Woman, behold your son. Behold your mother (John 19:26-27)
I am thirsty (John 19:28)
My God, My God, why have you forsaken me? (PSALMS 22:1)
It is finished (John 19:30)
Father, into your hands I commit my spirit (PSALMS 31:5)

That is two of the seven sayings. I was curious, can we trace the other sayings on the cross to other Psalms? I first looked at the fourth statement, "I am thirsty", and found this one:

As the deer pants for the water brooks, So pants my soul for You, O God.
My soul thirsts for God, for the living God. When shall I come and appear before God?
My tears have been my food day and night, While they continually say to me, " Where is your God?" (Psalms 42:1-3)

Which is interesting. While most think Jesus was saying He was thirsty, spiritually He may have been referencing this Psalm which fits in well with the crucifixion. But later in the same Psalm it says this:

I will say to God my Rock, Why have You forgotten me? (Psalm 42:9)

Note how this corresponds to the fifth saying of Jesus, AFTER he says "I am thirsty."  This is another indication that the fourth and fifth sayings are mixed up in the traditional order.

So what about "It is finished"?  I found this:

For we have been consumed by Your anger, And by Your wrath we are terrified.
You have set our iniquities before You, Our secret sins in the light of Your countenance.
For all our days have passed away in Your wrath; We finish our years like a sigh. (Psalm 90:7-9)

Again fits in well, the Psalm of Moses which speaks of our short lives and our death. After death, each one of us will encounter the light of God, and our sins will be laid bare in the life review. So good to address and review our sins now. Don't wait until its too late. This corresponds with the sixth beatitude, which promises we shall see God. The Psalm concludes:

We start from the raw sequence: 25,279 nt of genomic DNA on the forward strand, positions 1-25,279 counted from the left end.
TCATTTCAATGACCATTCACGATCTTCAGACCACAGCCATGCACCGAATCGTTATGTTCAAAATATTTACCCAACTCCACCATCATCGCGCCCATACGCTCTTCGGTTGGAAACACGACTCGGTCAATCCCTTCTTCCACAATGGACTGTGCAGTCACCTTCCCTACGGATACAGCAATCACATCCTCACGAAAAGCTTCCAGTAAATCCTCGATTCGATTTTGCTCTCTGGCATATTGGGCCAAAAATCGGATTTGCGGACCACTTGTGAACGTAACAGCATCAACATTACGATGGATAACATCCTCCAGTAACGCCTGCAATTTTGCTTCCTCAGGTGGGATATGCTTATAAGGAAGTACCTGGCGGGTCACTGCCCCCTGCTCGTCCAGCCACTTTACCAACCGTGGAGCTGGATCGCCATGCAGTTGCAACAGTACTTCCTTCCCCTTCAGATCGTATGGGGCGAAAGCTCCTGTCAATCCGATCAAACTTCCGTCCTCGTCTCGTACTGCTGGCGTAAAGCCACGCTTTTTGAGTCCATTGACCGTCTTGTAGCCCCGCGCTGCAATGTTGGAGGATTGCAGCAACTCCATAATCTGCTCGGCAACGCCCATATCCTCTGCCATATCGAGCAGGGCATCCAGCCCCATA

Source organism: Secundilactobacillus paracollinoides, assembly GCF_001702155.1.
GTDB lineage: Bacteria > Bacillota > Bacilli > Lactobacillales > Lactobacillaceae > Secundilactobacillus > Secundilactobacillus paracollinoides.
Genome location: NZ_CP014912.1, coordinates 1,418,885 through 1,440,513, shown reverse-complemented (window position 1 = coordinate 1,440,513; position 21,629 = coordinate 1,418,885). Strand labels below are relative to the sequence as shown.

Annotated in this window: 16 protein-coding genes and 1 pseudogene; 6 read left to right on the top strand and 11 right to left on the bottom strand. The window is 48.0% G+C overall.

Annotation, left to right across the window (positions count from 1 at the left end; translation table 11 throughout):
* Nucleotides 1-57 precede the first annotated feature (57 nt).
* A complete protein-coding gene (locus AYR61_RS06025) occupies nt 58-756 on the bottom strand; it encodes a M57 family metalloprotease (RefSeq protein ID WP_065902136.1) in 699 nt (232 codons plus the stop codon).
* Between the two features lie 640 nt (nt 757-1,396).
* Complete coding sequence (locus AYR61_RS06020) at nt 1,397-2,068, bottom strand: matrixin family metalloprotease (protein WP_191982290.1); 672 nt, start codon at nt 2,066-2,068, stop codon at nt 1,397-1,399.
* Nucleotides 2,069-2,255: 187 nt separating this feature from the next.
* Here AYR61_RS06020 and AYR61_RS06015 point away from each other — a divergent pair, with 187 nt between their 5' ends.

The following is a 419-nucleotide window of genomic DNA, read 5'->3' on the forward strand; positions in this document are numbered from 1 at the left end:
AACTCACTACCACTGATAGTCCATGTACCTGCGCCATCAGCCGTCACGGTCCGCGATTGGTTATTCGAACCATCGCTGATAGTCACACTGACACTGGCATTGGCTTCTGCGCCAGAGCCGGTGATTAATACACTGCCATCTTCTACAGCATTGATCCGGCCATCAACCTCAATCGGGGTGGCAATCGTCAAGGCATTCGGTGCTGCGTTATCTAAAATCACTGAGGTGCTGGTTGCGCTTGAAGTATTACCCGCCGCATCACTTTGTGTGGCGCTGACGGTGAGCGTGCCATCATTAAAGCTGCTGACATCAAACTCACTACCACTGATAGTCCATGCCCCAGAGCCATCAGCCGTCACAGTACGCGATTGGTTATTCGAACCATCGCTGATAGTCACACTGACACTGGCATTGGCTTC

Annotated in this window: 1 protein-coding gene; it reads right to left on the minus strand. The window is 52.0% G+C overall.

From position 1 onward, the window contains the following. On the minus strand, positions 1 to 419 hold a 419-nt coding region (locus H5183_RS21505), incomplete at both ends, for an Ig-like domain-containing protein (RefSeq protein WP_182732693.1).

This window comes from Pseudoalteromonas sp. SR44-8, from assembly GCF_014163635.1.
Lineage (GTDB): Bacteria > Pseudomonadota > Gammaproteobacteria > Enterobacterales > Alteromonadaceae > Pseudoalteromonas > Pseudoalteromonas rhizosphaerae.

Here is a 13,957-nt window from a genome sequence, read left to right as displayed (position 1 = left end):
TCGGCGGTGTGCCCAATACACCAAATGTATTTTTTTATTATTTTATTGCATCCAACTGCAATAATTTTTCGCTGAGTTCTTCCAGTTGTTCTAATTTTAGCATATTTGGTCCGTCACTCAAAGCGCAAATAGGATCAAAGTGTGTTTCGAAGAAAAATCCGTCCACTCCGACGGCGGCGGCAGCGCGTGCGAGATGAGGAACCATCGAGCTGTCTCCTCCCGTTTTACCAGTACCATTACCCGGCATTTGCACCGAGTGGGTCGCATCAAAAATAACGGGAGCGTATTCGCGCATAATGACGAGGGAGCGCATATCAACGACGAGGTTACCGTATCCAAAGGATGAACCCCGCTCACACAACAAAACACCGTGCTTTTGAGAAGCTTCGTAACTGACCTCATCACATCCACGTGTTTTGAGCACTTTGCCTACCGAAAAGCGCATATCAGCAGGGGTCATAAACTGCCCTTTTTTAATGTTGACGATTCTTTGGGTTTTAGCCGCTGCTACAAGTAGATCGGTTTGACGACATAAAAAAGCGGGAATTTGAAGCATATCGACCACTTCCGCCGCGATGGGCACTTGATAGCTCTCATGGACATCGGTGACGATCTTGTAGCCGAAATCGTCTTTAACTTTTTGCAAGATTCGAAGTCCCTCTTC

Let Your work appear to Your servants, And Your glory to their children.
And let the beauty of the LORD our God be upon us (Psalm 90:16-17)

So four of the seven sayings of the cross can be traced to the Psalms.  What about the first three?  At first, they don't seem to be quotes from the Psalms, as they look like spontaneous sayings.  But maybe nothing was spontaneous, but had a hidden intended meaning. I looked and found nothing, until I took a closer look at Psalm 86. Compare sayings out of this Psalm with the first three sayings of the cross:

Bow down Your ear, O LORD, hear me; For I am poor and needy.
Preserve my life, for I am holy; You are my God; Save Your servant who trusts in You! (Psalm 86:1-2)

At first this seems to have nothing to do with the first statement of the cross. But it does correspond with the first beatitude, which says "blessed are the poor in spirit". The second saying of the cross is this:

Truly I say to you, today you will be with me in paradise 

Compare that with this verse from the Psalm:

For great is Your mercy toward me, And You have delivered my soul from the depths of hell. (Psalm 86:13)

The third saying of the cross is this:

Woman, behold your son. Behold your mother

Compare with this verse from the same Psalm:

Oh, turn to me, and have mercy on me! Give Your strength to Your servant, And save the son of Your maidservant. (Psalm 86:16)

In this case, instead of saying this as a prayer for Himself, He says it as a prayer for John and Mary, and by extension, the church of those who follow Him. Why did He do this? For by making His human Divine, Mary was no longer His mother. Thus He refers to her as "woman".  From that day, Mary became the mother of John, and John became Mary's son. Jesus did not say this just to Mary and John, His prayer is for the preservation of love in His church. Did not John take care of Mary? Should we not make an effort to preserve the true Church? For what happened then, is true now: for there is no time with God, these events describe what we should do in our own lives.